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The 'Demerging' Greek Economy

Marc Champion writes editorials on international affairs. He was previously Istanbul bureau chief for the Wall Street Journal. He was also an editor at the Financial Times, the editor-in-chief of the Moscow Times and a correspondent for the Independent in Washington, the Balkans and Moscow. He is based in London.
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Greece may need a category of its own as it struggles with unmanageable debt and the prospect of falling out of the euro: That of a "demerging" economy.

The idea of emerging economies -- formerly poor, badly run and closed markets that open up and reform to produce rapid catch-up growth -- is well-known. We have acronyms such as BRICS and MINTs to group them.

QuickTake Greece’s Fiscal Odyssey

Within the European Union, the concept got a different name, convergence, because it also involved aligning laws and standards. Former dictatorships such Greece, followed by Portugal, Spain and then the penniless nations of the ex-Soviet bloc, were able to create democracies, reconstruct their economies and expand their per capita wealth toward the levels of France or Belgium.

Greece has been converging since before it joined the EU in 1981. After that, it got a huge amount of assistance to converge further -- between 3 percent and 4 percent of gross national product in EU funds annually. That assistance was less transformative in Greece than in other countries such as Ireland because the funds were wasted, largely by financing the country's current account deficit instead of investing in infrastructure. Still, it made a difference.

After the creation of the euro in 1999, Greece got another enormous boost from cheap borrowing. Greek 10-year bond yields started the 1990s at around 24 percent, three times the average for countries that would join the euro with Greece. By 2002, the costs of long-term borrowing for Greece and the other euro members had converged, at about 5 percent. They fell even further, until Greece's borrowing tore away from the pack again in 2010.

That borrowed money was used poorly, creating an overweight public sector, low productivity and corruption. But the result of this sustained cash windfall was, nevertheless, wealth. We can't know what would have happened to Greece had it remained outside the EU and euro area since 1980, but a reasonable approximation would be to follow the pattern for its larger neighbor, Turkey.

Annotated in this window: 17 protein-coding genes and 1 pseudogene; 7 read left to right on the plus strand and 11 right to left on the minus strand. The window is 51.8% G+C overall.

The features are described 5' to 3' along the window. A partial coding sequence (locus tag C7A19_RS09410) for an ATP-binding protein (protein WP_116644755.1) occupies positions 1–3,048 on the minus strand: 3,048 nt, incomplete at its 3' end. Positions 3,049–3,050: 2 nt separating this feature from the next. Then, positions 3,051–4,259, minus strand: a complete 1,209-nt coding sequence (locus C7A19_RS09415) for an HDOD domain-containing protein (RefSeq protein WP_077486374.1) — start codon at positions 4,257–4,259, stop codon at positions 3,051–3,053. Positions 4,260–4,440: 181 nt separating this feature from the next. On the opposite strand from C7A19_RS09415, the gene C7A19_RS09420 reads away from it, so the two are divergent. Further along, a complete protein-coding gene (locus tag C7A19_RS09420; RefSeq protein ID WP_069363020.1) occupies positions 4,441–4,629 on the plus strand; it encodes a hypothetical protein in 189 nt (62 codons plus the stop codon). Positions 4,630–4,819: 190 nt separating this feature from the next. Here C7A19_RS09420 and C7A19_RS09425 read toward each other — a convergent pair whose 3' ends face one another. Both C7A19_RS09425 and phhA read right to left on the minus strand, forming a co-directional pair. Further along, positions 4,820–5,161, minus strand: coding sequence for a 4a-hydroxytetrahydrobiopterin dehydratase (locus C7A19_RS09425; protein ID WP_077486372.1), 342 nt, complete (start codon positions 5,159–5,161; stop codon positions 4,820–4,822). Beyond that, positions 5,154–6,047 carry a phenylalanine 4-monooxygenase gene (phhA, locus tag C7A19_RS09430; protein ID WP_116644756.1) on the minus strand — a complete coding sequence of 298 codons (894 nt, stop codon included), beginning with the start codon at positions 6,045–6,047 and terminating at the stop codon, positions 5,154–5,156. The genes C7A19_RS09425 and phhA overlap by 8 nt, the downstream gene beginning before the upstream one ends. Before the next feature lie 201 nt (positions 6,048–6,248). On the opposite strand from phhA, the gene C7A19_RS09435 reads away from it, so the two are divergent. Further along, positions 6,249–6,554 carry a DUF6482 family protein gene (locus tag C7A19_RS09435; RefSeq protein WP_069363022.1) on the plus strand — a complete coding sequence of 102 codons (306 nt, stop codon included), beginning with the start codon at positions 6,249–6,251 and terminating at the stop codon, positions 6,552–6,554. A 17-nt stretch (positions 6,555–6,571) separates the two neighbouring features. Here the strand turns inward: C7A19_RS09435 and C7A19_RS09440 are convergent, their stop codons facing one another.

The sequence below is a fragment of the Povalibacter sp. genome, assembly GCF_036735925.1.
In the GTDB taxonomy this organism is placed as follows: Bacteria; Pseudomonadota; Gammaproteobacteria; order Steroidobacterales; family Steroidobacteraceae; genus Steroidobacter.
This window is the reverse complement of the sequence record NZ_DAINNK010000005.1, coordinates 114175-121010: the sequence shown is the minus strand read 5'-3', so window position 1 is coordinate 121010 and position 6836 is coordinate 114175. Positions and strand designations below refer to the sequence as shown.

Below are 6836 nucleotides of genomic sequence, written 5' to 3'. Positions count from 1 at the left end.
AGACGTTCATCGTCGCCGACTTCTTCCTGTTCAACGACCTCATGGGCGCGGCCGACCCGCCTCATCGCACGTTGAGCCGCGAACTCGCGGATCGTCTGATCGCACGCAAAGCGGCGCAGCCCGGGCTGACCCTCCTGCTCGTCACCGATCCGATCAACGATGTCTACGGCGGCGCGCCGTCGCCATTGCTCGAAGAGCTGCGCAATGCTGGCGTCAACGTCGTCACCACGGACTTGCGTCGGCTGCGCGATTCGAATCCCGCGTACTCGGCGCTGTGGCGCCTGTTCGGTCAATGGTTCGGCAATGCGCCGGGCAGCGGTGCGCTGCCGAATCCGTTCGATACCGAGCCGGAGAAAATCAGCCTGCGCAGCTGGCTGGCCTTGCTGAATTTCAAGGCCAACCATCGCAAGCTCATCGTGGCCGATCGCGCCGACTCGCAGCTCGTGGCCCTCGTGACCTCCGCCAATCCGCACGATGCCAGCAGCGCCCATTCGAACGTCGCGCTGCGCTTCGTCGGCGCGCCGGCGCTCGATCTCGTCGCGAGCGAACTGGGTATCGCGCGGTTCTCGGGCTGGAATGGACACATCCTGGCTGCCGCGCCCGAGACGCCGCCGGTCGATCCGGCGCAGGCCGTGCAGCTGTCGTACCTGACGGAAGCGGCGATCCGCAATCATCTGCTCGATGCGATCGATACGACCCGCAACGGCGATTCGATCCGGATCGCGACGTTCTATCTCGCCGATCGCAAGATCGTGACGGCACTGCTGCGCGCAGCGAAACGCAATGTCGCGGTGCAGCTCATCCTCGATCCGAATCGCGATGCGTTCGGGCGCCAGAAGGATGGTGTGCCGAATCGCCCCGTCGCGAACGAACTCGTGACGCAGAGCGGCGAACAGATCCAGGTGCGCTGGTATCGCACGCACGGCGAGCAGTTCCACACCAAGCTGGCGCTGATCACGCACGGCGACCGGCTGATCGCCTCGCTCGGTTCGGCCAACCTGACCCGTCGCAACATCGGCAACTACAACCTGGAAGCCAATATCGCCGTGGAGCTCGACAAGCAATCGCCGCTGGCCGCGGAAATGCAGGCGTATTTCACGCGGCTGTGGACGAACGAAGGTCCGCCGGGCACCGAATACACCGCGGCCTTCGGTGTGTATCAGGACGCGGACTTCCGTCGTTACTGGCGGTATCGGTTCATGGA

Greece began richer than Turkey in 1980, as the chart below shows. But once in the EU, Greece went on to become a rich developed economy, leaving Turkey -- now an emerging economy -- well behind. This looked like a one-way street, but it wasn't: Greece's economy may now be approaching the size it would have been if the country had never joined Europe.

Once in the euro, Greek economic output per capita not only rose more quickly, but the country also lost its propensity for inflation, because profligate governments could no longer print drachmas to cover spending:

They didn't, however, learn fiscal discipline. Public spending soared, paid for by borrowed euros, which produced a boom in personal wealth -- a boom that wasn't experienced by, for example, the Germans. A brutal reversal followed:

Nicholas Economides, an economics professor at New York University's Stern School of Business, thinks a process has begun that will be hard to stop. If the European Central Bank stops subsidizing Greek banks, Greece will quickly be forced to print its own money or IOUs to pay wages. When it does, devaluation will shrink domestic demand by as much as 50 percent within weeks, he says, making the previous 25 percent loss of GDP over five years seem gentle. 

Perhaps surprisingly, Greek Finance Minister Yannis Varoufakis agrees. He doesn't think Greece would be able to pull off a typical Argentine-style rebound from devaluation. Not only that, but once out of the euro, he thinks Greece would also be forced to leave the EU. This is a doomsday -- and I hope unlikely -- scenario for Greece. It would become a much poorer, badly run market closed off by capital controls. 

The ramifications of demerging would go beyond economics. "Greece would become a small country in the Middle East," Economides said. "Instead of being in center of Europe, it would be subject to the larger powers of the Middle East, in particular its biggest neighbor Turkey, which would be a national disaster."

Varoufakis's solution is that Greece should default but keep the euro. But that decision wouldn't be in his hands. Prime Minster Alexis Tsipras was badly mistaken when he told Greeks this week that the euro area wouldn't dare to let Greece go. If his last-minute letter to creditors looking for a way out doesn't succeed, I hope Greeks vote to stick with Europe on Sunday.

This column does not necessarily reflect the opinion of Bloomberg View's editorial board or Bloomberg LP, its owners and investors.

To contact the author on this story:
Marc Champion at mchampion7@bloomberg.net

To contact the editor on this story:
Christopher Flavelle at cflavelle@bloomberg.net